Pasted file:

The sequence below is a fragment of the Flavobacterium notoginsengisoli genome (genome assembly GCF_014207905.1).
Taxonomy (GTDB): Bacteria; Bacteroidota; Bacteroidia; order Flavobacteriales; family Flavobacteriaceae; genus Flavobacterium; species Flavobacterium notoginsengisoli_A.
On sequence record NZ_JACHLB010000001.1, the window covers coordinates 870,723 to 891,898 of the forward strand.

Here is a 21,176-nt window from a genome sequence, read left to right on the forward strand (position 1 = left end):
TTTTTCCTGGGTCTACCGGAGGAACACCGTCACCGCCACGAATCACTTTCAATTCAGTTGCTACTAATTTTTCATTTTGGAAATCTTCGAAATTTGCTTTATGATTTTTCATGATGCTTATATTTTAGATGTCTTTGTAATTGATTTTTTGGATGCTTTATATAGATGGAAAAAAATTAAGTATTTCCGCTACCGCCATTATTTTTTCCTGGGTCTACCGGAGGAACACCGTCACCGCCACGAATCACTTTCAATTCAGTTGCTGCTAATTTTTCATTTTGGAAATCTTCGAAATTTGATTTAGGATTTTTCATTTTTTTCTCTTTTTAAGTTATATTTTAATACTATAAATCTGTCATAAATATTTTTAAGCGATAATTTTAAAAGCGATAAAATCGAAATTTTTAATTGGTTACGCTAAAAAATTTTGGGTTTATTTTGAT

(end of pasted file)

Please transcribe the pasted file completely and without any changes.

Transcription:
The sequence below is a fragment of the Flavobacterium notoginsengisoli genome (genome assembly GCF_014207905.1).
Taxonomy (GTDB): Bacteria; Bacteroidota; Bacteroidia; order Flavobacteriales; family Flavobacteriaceae; genus Flavobacterium; species Flavobacterium notoginsengisoli_A.
On sequence record NZ_JACHLB010000001.1, the window covers coordinates 870,723 to 891,898 of the forward strand.

Here is a 21,176-nt window from a genome sequence, read left to right on the forward strand (position 1 = left end):
TTTTTCCTGGGTCTACCGGAGGAACACCGTCACCGCCACGAATCACTTTCAATTCAGTTGCTACTAATTTTTCATTTTGGAAATCTTCGAAATTTGCTTTATGATTTTTCATGATGCTTATATTTTAGATGTCTTTGTAATTGATTTTTTGGATGCTTTATATAGATGGAAAAAAATTAAGTATTTCCGCTACCGCCATTATTTTTTCCTGGGTCTACCGGAGGAACACCGTCACCGCCACGAATCACTTTCAATTCAGTTGCTGCTAATTTTTCATTTTGGAAATCTTCGAAATTTGATTTAGGATTTTTCATTTTTTTCTCTTTTTAAGTTATATTTTAATACTATAAATCTGTCATAAATATTTTTAAGCGATAATTTTAAAAGCGATAAAATCGAAATTTTTAATTGGTTACGCTAAAAAATTTTGGGTTTATTTTGAT